The ongoing violence in Ferguson, Mo., is dismaying and — for those who have been in Los Angeles a long time — painfully familiar. As this city long ago learned, when the public loses trust in its police, many people suffer.
In Ferguson, a fatal confrontation between an officer of an overwhelmingly white police department and a young black man has led to more than a week of street protests because the community rejected the department's explanation of events. In Los Angeles in 1992, acquittals of the officers who beat Rodney G. King touched off days of rioting for precisely the same reason. The parallels don't end there, yet it seems that Missouri officials have refused to learn the lessons of Los Angeles' experience. To name a few:
• More than two decades ago, civic leaders here grasped the importance of diversity on the police force. Today, the LAPD mirrors the city quite closely — Latinos are the department's largest ethnic group, and blacks make up just over 10% of the force, roughly equivalent to their representation in the city. Ferguson's force is almost entirely white — only three of 53 commissioned officers are black — even though the population of the city is two-thirds black. It is difficult for residents to trust a force that feels foreign.
• The riots forced deep reflection in Los Angeles over how police should best handle unruly crowds. The department today attempts neither to yield to violence nor to provoke it. It's not always successful — by its own admission, its handling of a May Day rally in 2007 was cause for "great concern." Still, the LAPD's reputation for restraint in crowd control is generally deserved. By contrast, authorities in Ferguson responded to initial protests with heavy arms and tactics; the situation escalated rapidly.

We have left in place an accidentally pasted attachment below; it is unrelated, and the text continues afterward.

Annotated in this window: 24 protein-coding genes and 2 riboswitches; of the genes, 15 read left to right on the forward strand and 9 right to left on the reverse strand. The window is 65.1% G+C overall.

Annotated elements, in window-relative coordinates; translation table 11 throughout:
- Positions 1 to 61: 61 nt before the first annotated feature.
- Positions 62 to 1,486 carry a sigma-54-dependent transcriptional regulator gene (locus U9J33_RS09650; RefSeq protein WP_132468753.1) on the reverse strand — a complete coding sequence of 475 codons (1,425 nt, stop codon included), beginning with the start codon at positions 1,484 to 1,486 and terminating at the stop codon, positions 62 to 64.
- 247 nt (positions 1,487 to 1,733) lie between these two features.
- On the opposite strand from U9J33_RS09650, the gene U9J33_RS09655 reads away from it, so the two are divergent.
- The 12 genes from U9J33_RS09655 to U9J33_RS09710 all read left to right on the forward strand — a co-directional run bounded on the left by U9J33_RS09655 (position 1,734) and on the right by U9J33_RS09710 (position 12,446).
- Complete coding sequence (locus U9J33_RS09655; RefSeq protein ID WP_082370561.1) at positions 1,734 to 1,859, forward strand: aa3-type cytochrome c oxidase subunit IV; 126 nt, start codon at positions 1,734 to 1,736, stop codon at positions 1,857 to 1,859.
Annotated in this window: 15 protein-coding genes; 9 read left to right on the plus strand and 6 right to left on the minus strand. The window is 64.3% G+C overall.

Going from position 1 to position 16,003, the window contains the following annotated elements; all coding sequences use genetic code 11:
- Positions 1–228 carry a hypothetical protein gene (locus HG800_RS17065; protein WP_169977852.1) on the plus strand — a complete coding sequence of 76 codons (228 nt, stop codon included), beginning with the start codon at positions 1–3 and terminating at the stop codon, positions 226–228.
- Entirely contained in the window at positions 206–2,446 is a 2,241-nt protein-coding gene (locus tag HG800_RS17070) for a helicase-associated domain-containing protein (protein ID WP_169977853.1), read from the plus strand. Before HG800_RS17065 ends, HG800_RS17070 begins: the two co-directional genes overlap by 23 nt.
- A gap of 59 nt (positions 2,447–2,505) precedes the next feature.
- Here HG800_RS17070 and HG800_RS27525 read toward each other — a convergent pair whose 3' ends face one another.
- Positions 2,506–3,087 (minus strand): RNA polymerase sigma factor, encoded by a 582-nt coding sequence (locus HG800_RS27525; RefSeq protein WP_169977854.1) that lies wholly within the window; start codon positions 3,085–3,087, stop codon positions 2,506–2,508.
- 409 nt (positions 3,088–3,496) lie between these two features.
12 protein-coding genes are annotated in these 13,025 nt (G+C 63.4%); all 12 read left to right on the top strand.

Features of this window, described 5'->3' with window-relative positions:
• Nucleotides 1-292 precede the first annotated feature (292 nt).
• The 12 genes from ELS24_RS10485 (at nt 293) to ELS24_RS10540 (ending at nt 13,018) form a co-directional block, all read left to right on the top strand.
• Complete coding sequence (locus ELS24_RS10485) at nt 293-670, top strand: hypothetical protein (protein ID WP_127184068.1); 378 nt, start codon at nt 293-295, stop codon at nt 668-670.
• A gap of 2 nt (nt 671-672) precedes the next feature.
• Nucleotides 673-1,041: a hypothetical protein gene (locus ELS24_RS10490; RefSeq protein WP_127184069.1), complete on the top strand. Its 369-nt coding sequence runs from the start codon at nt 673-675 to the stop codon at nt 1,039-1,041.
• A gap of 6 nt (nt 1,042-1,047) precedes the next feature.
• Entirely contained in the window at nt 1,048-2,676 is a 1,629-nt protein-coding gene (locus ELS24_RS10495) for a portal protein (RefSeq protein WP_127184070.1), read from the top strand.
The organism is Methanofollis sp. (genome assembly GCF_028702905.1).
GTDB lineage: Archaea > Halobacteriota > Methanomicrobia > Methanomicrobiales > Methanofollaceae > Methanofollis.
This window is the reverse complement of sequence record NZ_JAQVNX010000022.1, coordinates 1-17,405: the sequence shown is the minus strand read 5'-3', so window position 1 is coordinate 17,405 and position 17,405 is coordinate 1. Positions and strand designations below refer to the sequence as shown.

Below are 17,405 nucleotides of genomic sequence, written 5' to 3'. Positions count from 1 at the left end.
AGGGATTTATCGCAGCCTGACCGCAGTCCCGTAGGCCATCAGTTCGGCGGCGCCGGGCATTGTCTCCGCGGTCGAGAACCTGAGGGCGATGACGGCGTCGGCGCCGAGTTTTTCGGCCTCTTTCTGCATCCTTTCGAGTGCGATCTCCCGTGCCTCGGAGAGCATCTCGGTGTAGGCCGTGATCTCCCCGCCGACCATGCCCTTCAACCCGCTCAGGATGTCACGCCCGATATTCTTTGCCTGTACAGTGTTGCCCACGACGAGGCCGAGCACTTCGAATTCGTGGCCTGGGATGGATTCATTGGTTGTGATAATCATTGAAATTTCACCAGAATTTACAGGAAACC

• The LAPD, after some hesitation, now routinely releases the names of officers involved in shootings. That practice shows that police are accountable, too. In Ferguson, authorities withheld the officer's name at first, convincing protesters that he was being protected.
The Los Angeles Police Department is far from perfect. Recent revelations about incorrectly categorized assaults have raised questions about the accuracy of its crime data, and last week's shooting of a mentally ill black man serves as a reminder that violent confrontations remain a tragic fact of police work. But for police to maintain the support of residents when mistakes are made or civilians hurt, there must be trust, which is best won through a commitment to transparency, accountability and addressing shortcomings openly and honestly. That's a lesson that's still being learned here, and it's what has been missing in Ferguson.
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